They have heaps of bagel varieties to choose from here but I normally go for the sesame or poppy seed one as shown here. The bagels are still made the traditional way where they are boiled first before baking, which ensures a really nice doughy chew without being too dry or crusty.

I don't know about you but the sides for the bagels are pretty traditional, which is the way I like it. Thinly sliced lox (cured salmon which isn't smoked), smoked sturgeon, tomatoes, pickles, onions and some amusing lettuce leaves. The lox and sturgeon here is extremely tasty without being too salty.

The platter comes with a side of potato salad as well and your choice of cream cheese. That massive dallop there is some scallion cream cheese which I personally find goes very well with cured fish. Some fresh lemon wedges were also provided which added a nice citrus tang to the overall flavors.

And this is how I love to indulge in my bagel. A huge smear of cream cheese, smoked sturgeon, lox, onions, lettuce and the tomatoes all stacked onto each other before a little squeeze of lemon juice; delicious!

They don't have Dr Pepper's here but they do have Dr Brown's! This soda was pretty good actually, not too sweet nor overly carbonated.

Despite some of the reports I've heard on the attitude of the staff here and the extremely poor service, I had excellent service. I'm not really that fussed about service to begin with but the staff preparing my platter took time, care and effort to make sure it was made well. I'll be back for more bagels, that's for sure.


Saturday, August 11, 2007

El Paso Taqueria, Manhattan, NYC

One big advantage about USA when compared to Singapore, is the availability of authentic Mexican food at a reasonable price. Although NYC is lagging slightly behind the whole Mexican food scene when compared to the West-coast counterparts, there's still some decent Mexican fare to be found in this city.

I started off with the recommended appetizer of ceviche camaron which is basically a Mexican shrimp salad. Fresh chunky bits of shrimp were coarsely diced and mixed together with some advocado, raw onions and a sour vinegarette of lemon juice and vinegar. Whilst this was tart enough to whet my appetite and the shrimp chunks were quite decent, I felt that it wasn't really worth the price of 9.50.

The tacos are what this place is really about. The al pastor is roasted marinated pork served with onions and pineapple bits. The smokey aroma of the roasted pork blended nicely with the sweet onions and pineapple.

A simple and straight-forward bistec taco featuring a generous amount of chargrilled beef strips. The simplicity of flavor here is what makes it excel.

I was told the taco carnitas had a little kick in it due to the use of spices, so I had to order it. This was tasty, definitely way below my threshold of chili-spiciness but the amount of grease in this made it quite delectable indeed.

All the tacos come with a generous amount of onions, cilantro and guacamole but they serve quite a few condiments on the side which were pretty good. The radish in particular was very fresh.

Dessert of the day was this slice of homemade cake. Well, it was really nothing to shout about and definitely didn't justify the 5.50 price-tag.

The meal was accompanied by a sweet and tangy pina colada which tasted pretty refreshing since fresh pineapple was used.

With two locations and a third one coming up pretty soon, El Paso Taqueria is a pretty good place to go for your Mexican fix but I'll just stick to the tacos this time which start from as low as 2.25.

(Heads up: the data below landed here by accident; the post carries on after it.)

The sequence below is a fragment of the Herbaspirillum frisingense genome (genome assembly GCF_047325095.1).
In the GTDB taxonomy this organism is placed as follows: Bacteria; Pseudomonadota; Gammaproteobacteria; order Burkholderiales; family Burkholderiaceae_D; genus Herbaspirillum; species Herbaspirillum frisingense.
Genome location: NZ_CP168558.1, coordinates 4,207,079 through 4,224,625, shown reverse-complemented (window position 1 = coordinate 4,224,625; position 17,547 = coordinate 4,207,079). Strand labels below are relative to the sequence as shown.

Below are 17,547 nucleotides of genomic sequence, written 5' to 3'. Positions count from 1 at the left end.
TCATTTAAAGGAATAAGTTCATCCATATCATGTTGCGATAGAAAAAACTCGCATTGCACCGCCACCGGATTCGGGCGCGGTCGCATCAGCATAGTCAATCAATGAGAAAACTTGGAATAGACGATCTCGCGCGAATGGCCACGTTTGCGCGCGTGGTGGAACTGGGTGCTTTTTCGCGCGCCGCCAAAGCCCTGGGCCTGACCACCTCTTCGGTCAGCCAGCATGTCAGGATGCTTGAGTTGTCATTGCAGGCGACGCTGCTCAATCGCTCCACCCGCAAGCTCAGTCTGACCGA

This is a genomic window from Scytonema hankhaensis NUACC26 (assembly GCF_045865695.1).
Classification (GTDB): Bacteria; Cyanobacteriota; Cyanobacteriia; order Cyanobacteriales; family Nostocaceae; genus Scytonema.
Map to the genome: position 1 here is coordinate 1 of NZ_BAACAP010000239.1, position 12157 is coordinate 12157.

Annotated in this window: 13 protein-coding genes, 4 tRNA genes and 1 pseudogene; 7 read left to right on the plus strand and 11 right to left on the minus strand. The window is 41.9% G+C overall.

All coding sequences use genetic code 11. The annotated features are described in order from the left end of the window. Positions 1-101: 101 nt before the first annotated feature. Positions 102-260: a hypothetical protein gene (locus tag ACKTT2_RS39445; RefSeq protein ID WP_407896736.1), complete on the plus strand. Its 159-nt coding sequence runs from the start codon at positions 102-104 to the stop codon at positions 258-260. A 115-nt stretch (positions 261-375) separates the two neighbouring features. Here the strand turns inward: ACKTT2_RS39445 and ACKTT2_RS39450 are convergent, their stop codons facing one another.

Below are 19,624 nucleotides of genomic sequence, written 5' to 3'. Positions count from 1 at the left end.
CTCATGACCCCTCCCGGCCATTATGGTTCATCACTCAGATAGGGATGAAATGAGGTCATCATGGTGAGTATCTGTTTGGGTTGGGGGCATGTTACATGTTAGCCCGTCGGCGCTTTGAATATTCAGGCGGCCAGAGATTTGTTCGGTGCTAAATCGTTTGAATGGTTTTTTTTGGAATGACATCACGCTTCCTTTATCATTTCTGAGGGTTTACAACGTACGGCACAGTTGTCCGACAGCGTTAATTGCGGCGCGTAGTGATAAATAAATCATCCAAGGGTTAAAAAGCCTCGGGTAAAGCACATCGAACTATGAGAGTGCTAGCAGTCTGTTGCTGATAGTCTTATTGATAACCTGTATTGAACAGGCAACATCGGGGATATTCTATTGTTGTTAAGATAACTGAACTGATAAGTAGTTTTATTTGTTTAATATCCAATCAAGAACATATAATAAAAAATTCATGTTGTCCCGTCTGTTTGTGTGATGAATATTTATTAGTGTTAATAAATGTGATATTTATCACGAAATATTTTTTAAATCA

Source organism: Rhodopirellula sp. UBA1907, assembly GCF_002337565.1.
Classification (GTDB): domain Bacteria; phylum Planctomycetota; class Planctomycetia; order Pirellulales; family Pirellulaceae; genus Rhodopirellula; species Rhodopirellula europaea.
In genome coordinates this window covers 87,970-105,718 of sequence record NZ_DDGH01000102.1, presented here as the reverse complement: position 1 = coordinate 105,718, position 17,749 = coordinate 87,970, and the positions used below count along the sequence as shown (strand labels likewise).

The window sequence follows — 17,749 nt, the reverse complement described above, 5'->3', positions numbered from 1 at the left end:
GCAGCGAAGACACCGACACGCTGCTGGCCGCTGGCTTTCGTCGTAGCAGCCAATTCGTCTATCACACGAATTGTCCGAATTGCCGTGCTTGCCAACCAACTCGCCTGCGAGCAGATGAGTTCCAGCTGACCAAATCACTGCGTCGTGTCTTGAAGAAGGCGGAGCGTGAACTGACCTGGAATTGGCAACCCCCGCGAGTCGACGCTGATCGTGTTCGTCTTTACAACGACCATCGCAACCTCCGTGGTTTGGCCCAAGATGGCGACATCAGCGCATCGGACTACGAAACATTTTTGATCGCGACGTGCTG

Thursday, August 09, 2007

One Year Anniversary

Wow, I can't believe I actually missed the date for this blog's first year anniversary! Luckily my blog's not a woman haha. I've been ridiculously busy of late, so sad to say there's no grand celebration for this one year, not even a cupcake and a candle, damn! But I'll be posting some stuff pretty soon; just visited this pretty kickass Mexican restaurant.

Have a good one!


Tuesday, August 07, 2007

Golden Bridge Restaurant, Manhattan, NYC

I ventured into Chinatown one day to buy a Chinese cleaver (somehow, I can't do without one of these blades) and asked the owner of the store where I could get some authentic food. Being Cantonese, she suggested to try the dim sum at Golden Bridge. This place was packed when I arrived and on a weekday too, not bad.

The first thing that struck me here was that the servings are huge! Even this platter of steamed porkribs was virtually spilling out of the edges.

The shu mais (as large as some breadbuns in other dim sum joints) gave a very nice hearty and meaty bite.

It wasn't just the genorosity of the pork mince in this that made it so delectable but also the sizeable chunks of crunchy shrimp. This shu mai was spot-on.

The char siew soh had a pastry which was just a tad bit too heavy and thick but the filling was her redeeming grace being fragrant and slightly fatty chunks of char siew. I was actually full after only three plates! I need to get a bigger horde to come check out this joint next time.


Sunday, August 05, 2007

Subway, NYC

Funny how I don't really frequent Subway in Singapore nor in Australia but when I walked passed this store and smelled the scent of freshly baked bread, I decided to walk in a grab me a sub.

Bombarded with a ton of choices, I decided to go for the meatball marinara (a la Happy Gilmore). Well, this tasted ok, not something I'll come rushing back in for again. In fact, the meatball tasted more floury than meaty. Oh well, at least I know I won't be losing any weight like Jared if I start a subway diet on the meatball marinaras haha.